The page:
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Ganglioneuromas are rare benign tumours of neurogenic origin that most frequently develop in the cervical sympathetic chain,1 2 with genetic associations demonstrated with Neurofibromatosis type 1 (NF-1). We report the case of a 41-year-old woman with a history of cavum neoplasm at the age of 23. This tumour was classified after assessment of extension as T1N0M0 (tumour, node, metastases). Pathological examination of a biopsy concluded to a keratinising squamous cell carcinoma. The patient was then irradiated (2D Cobalt radiotherapy). The patient presented with gait trouble that appeared a few weeks ago. Clinical examination found a Brown-Séquard syndrome with paresis and loss of proprioception on the left side, and loss of pain and temperature sensation on the right side. Medullar MRI (figures 1 and 2) showed an intradural extramedullary well-circumscribed mass with an hourglass shape from C5 to C6 extending through the left neural foramina. T1-weighted images show homogeneous hypointense signals, T2-weighted images show heterogeneous hyperintense signals and gadolinium-enhanced images show mildly heterogeneous enhancement. A laminectomy from C4 to C6 was performed with total resection of the tumour. Postoperative course was marked by a complete recovery of the patient. Pathological examination concluded to a ganglioneuroma. Imaging provides valuable information on the size, location, composition of the mass and its relationship to adjacent significant structures, which is helpful in determining a surgical plan. On CT scan,1 ganglioneuromas are homogeneous, well-circumscribed masses with heterogeneous enhancement after contrast, and calcifications are seen in about 30% of cases. CT imaging may reveal punctate calcifications, which are missing in neuroblastomas.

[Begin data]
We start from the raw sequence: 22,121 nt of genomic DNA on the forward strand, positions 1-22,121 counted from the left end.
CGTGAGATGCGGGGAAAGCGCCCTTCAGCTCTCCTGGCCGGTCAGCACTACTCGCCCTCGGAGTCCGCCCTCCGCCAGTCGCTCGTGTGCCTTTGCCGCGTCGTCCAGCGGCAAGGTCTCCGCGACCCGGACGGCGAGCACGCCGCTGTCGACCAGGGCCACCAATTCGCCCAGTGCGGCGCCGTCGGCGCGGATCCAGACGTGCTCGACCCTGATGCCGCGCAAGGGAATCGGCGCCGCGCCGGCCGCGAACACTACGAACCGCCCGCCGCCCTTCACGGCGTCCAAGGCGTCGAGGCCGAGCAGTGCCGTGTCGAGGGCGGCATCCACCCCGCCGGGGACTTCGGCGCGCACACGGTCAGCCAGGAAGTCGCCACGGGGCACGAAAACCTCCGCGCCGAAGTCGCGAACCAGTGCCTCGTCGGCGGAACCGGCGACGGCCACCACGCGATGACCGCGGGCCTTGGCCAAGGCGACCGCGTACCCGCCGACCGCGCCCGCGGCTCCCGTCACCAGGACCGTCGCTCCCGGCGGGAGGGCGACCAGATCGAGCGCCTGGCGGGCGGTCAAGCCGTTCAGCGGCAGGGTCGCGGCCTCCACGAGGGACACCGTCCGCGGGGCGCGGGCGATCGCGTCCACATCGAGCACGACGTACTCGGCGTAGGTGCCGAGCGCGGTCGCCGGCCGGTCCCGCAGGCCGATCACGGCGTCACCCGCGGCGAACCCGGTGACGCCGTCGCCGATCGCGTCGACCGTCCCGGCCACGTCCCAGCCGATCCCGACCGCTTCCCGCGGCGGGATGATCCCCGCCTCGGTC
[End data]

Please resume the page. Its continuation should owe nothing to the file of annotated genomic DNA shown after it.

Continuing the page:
On MRI, the differential diagnosis of an enhancing dumbbell-shaped mass in the spinal canal extending through the neural foramina includes neurogenic tumours, of which neurofibromas are the most common. Although rare,1 spinal ganglioneuromas need to be considered for any large mass occupying both the intraspinal and extraspinal compartments, even out of the context of neurofibromatosis. Total surgical resection is the treatment of choice for ganglioneuroma. Surgical decompression of the spinal cord must be undertaken as soon as possible.2 Subtotal resection is feasible when total excision is deemed risky.3 Some authors attest that ganglioneuromas may be associated with previous radiotherapy. In this case, they appear after an average time of 18 years after irradiation.
Further therapy, chemotherapy or radiotherapy, is not usually required, even for cases with partial excision.
Diagnosis of ganglioneuromas must be discussed at all cervical medullar masses despite of its rarity.
An enhancing dumbbell-shaped mass in the spinal canal extending through the neural foramina has to lead to think about ganglioneuroma.
Contributors MB and GG: wrote the manuscript. KB: did the bibliographic research and corrected the manuscript. IZ: corrected the manuscript.
Competing interests None declared.
Patient consent Obtained.
Provenance and peer review Not commissioned; externally peer reviewed.
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